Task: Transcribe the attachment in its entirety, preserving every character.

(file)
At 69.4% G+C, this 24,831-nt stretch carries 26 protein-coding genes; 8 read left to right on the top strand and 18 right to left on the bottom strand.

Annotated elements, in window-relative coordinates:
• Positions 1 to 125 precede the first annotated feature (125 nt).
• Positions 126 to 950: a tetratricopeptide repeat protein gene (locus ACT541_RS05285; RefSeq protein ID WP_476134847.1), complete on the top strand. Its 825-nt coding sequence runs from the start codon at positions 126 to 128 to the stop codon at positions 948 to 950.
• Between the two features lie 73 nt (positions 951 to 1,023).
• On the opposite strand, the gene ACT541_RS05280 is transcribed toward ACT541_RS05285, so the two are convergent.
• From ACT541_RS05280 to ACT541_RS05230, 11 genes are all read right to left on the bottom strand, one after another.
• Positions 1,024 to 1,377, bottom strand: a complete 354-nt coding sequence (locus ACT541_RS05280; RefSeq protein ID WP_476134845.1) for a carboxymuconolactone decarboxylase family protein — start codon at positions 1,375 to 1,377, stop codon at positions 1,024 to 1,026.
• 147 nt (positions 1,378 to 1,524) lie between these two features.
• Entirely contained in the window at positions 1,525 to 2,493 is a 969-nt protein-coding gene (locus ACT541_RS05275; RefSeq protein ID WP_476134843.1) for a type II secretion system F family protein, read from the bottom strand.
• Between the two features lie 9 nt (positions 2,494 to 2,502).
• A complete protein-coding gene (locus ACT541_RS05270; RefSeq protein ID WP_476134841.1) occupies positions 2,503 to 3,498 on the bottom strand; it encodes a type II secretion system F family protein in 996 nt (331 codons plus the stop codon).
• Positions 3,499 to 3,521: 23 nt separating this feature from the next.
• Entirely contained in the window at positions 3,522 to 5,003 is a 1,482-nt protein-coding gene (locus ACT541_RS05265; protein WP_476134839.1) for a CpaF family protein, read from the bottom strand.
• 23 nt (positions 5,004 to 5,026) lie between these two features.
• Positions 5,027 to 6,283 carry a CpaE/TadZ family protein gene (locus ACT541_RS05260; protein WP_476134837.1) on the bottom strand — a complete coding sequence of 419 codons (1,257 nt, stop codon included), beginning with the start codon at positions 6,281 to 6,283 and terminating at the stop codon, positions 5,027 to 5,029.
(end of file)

At 69.4% G+C, this 24,831-nt stretch carries 26 protein-coding genes; 8 read left to right on the top strand and 18 right to left on the bottom strand.

Annotated elements, in window-relative coordinates:
• Positions 1 to 125 precede the first annotated feature (125 nt).
• Positions 126 to 950: a tetratricopeptide repeat protein gene (locus ACT541_RS05285; RefSeq protein ID WP_476134847.1), complete on the top strand. Its 825-nt coding sequence runs from the start codon at positions 126 to 128 to the stop codon at positions 948 to 950.
• Between the two features lie 73 nt (positions 951 to 1,023).
• On the opposite strand, the gene ACT541_RS05280 is transcribed toward ACT541_RS05285, so the two are convergent.
• From ACT541_RS05280 to ACT541_RS05230, 11 genes are all read right to left on the bottom strand, one after another.
• Positions 1,024 to 1,377, bottom strand: a complete 354-nt coding sequence (locus ACT541_RS05280; RefSeq protein ID WP_476134845.1) for a carboxymuconolactone decarboxylase family protein — start codon at positions 1,375 to 1,377, stop codon at positions 1,024 to 1,026.
• 147 nt (positions 1,378 to 1,524) lie between these two features.
• Entirely contained in the window at positions 1,525 to 2,493 is a 969-nt protein-coding gene (locus ACT541_RS05275; RefSeq protein ID WP_476134843.1) for a type II secretion system F family protein, read from the bottom strand.
• Between the two features lie 9 nt (positions 2,494 to 2,502).
• A complete protein-coding gene (locus ACT541_RS05270; RefSeq protein ID WP_476134841.1) occupies positions 2,503 to 3,498 on the bottom strand; it encodes a type II secretion system F family protein in 996 nt (331 codons plus the stop codon).
• Positions 3,499 to 3,521: 23 nt separating this feature from the next.
• Entirely contained in the window at positions 3,522 to 5,003 is a 1,482-nt protein-coding gene (locus ACT541_RS05265; protein WP_476134839.1) for a CpaF family protein, read from the bottom strand.
• 23 nt (positions 5,004 to 5,026) lie between these two features.
• Positions 5,027 to 6,283 carry a CpaE/TadZ family protein gene (locus ACT541_RS05260; protein WP_476134837.1) on the bottom strand — a complete coding sequence of 419 codons (1,257 nt, stop codon included), beginning with the start codon at positions 6,281 to 6,283 and terminating at the stop codon, positions 5,027 to 5,029.